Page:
I’m not arguing that it’s a bad thing to ask your listeners to expend a little effort to get the most out of your station. The problem is that there is less incentive for them to do so than 20 years ago.
In the mid-90s if you wanted to explore music from the continent of Africa it either required a trip to the public library, blindly buying some CDs, or checking out a community radio station. Taking economics and effort into account, the community station might have been the path of least resistance–it cost nothing, you didn’t have to leave home, and a knowledgable DJ would be your guide.
Today that music is just a click away in Pandora, Spotify, Youtube, or any number of dedicated internet radio streams. Certainly, that expert community radio DJ probably picks better tunes and will give listeners much more information and context than a Pandora stream. But that hardly matters if the listener never even looks for a community station.
Or maybe she does, but every time she tunes in she hears talk programming. So, let’s say that our listener checks out the station’s website to see when she can find some African music and sees the show airs Saturdays at 3 PM. Only that’s the time when she has other obligations and can’t listen to the radio. Game over. It’s much more expedient to just fire up that Pandora stream.
Now imagine that our listener is more like 18 or 21 years old. Would it even occur to her that she should turn on the radio to find something other than the usual?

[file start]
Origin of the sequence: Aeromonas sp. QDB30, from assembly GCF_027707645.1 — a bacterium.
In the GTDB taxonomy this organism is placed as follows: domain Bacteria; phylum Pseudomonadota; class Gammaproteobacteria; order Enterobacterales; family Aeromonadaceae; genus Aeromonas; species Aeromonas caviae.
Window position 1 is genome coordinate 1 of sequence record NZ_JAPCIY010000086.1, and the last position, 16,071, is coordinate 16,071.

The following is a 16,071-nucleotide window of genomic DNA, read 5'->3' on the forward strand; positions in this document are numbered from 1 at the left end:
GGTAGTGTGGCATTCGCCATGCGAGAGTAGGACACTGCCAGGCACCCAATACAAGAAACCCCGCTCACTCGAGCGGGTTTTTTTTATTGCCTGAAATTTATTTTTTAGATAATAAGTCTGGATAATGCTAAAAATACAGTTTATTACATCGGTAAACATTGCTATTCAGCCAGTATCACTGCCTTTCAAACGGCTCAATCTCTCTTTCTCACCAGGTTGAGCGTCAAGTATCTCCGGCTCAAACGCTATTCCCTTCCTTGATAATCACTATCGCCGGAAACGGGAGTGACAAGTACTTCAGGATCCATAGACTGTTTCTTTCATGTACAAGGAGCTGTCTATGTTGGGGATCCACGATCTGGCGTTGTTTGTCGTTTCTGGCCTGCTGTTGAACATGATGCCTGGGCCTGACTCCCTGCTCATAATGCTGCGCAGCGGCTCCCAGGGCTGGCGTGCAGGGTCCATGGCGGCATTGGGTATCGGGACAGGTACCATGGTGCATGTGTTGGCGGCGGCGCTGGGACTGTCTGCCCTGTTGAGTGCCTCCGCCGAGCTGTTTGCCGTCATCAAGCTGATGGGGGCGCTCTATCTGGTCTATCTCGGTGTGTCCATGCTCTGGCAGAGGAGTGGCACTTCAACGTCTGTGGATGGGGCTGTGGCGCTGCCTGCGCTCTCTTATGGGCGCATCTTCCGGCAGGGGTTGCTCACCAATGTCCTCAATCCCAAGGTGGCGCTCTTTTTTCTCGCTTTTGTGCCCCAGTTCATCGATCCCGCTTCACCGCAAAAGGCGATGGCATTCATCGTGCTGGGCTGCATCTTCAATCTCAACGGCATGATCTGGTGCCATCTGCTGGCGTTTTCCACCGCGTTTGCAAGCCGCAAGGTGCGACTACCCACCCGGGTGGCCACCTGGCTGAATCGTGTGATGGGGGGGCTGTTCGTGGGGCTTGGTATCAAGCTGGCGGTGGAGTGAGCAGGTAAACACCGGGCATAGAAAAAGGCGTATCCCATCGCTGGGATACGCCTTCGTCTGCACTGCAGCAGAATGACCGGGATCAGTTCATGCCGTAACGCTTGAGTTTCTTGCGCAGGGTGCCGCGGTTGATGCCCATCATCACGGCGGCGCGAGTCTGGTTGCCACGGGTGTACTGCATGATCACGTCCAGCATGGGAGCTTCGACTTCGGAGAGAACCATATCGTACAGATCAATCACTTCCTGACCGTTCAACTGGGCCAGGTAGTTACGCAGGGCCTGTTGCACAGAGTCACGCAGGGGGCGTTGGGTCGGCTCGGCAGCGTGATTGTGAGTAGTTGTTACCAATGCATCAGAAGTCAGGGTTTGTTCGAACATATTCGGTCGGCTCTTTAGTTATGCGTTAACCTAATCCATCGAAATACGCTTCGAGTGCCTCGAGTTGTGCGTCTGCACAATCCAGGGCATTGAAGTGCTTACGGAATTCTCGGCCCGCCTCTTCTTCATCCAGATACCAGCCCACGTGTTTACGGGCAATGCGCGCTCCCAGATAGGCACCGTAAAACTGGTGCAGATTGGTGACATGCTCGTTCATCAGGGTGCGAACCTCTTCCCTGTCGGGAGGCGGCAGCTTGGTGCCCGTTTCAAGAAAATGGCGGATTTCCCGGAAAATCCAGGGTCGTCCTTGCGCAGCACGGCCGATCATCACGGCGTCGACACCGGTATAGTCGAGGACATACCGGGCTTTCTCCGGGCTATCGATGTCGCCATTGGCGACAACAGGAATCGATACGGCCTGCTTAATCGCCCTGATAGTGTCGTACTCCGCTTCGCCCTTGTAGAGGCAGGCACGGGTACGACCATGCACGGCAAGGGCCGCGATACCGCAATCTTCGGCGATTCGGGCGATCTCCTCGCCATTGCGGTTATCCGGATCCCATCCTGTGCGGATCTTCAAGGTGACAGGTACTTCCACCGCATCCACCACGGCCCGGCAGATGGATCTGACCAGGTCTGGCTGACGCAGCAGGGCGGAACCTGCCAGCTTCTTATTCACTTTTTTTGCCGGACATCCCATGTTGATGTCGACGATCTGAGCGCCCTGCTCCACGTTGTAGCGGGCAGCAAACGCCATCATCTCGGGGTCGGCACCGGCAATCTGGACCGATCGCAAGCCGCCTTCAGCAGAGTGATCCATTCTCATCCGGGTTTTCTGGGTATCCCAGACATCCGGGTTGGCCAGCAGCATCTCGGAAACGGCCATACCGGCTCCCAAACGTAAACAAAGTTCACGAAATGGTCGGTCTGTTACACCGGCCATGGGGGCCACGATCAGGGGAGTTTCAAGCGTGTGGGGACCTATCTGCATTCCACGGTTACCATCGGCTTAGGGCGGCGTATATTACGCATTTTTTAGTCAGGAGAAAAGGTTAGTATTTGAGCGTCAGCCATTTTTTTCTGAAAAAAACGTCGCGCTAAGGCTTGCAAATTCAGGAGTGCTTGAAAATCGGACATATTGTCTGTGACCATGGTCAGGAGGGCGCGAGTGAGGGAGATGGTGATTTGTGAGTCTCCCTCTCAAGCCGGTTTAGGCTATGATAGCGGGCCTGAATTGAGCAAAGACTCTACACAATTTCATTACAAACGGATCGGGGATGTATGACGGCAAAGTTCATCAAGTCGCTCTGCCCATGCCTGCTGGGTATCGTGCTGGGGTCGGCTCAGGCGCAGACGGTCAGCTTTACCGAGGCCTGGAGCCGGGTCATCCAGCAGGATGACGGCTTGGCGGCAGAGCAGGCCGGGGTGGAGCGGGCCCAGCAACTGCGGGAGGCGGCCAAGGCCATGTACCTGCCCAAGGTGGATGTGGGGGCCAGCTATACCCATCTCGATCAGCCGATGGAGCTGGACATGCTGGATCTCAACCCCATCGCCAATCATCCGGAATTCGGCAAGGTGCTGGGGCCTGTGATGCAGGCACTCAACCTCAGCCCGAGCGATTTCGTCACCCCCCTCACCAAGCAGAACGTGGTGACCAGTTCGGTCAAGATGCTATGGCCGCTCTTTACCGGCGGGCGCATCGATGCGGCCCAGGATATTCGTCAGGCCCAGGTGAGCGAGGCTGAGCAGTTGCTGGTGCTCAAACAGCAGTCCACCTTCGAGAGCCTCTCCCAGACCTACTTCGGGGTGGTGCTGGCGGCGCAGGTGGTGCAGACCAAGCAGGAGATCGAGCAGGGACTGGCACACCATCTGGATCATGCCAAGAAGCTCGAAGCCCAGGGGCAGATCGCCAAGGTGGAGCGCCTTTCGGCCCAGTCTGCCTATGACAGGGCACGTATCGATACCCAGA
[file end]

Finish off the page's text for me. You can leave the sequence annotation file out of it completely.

The Dream of the 90s, Faded
Certainly these barriers existed in the mid-90s, too. Except there were far fewer alternatives. Back then I knew many people who were like me. When they went to a new town one of the first things they did was scan the radio dial looking for something good, unique or out-of-the-ordinary. Special attention was paid to the left end of the dial, understanding that’s where you might find that special college or community station. These days, it’s the rare young person who tells me he does this–rarer, I’ll argue, than a 20-something in 1996.
The conundrum this poses for community radio is declining audience, as would-be listeners choose other platforms and young listeners never develop the habit. This means many listeners who really benefit from community radio will miss out.
This is not mere inconvenience, but a tragedy waiting to happen, as we wait for the mainstream media to fall in line to further soften and normalize the racist, xenophobic and misogynist policies of our president-elect and his administration. Community radio cannot be an effective corrective and beacon for humanist values if the people who need to hear the message don’t know to tune in.
What to do?
So what’s the solution? Destroy the programming grid and start from scratch? Take a card from commercial and public radio’s deck and homogenize as much as possible?
No, I think there’s another way. A way in which community radio can retain it’s diversity and eclecticism, while also becoming more accessible to more people who need to hear it. I’ll make that proposal in my next post.